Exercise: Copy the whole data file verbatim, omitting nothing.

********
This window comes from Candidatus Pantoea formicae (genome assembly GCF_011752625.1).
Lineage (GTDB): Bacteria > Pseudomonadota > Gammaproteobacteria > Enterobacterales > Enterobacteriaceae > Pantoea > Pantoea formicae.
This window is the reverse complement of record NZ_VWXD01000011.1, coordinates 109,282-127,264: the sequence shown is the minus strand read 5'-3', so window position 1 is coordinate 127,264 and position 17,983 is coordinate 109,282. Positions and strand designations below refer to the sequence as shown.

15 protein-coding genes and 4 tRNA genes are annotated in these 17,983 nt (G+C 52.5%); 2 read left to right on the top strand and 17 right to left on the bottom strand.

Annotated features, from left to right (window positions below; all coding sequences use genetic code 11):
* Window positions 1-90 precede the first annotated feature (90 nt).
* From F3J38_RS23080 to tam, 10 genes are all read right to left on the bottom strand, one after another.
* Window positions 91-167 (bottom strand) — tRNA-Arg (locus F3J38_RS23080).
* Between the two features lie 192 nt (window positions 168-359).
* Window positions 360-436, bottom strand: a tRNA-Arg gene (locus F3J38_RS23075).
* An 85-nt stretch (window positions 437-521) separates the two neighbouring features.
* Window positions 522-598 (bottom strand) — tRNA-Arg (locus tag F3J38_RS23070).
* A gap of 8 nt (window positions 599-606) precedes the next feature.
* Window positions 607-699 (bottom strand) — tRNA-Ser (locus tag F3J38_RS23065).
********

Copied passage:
This window comes from Candidatus Pantoea formicae (genome assembly GCF_011752625.1).
Lineage (GTDB): Bacteria > Pseudomonadota > Gammaproteobacteria > Enterobacterales > Enterobacteriaceae > Pantoea > Pantoea formicae.
This window is the reverse complement of record NZ_VWXD01000011.1, coordinates 109,282-127,264: the sequence shown is the minus strand read 5'-3', so window position 1 is coordinate 127,264 and position 17,983 is coordinate 109,282. Positions and strand designations below refer to the sequence as shown.

15 protein-coding genes and 4 tRNA genes are annotated in these 17,983 nt (G+C 52.5%); 2 read left to right on the top strand and 17 right to left on the bottom strand.

Annotated features, from left to right (window positions below; all coding sequences use genetic code 11):
* Window positions 1-90 precede the first annotated feature (90 nt).
* From F3J38_RS23080 to tam, 10 genes are all read right to left on the bottom strand, one after another.
* Window positions 91-167 (bottom strand) — tRNA-Arg (locus F3J38_RS23080).
* Between the two features lie 192 nt (window positions 168-359).
* Window positions 360-436, bottom strand: a tRNA-Arg gene (locus F3J38_RS23075).
* An 85-nt stretch (window positions 437-521) separates the two neighbouring features.
* Window positions 522-598 (bottom strand) — tRNA-Arg (locus tag F3J38_RS23070).
* A gap of 8 nt (window positions 599-606) precedes the next feature.
* Window positions 607-699 (bottom strand) — tRNA-Ser (locus tag F3J38_RS23065).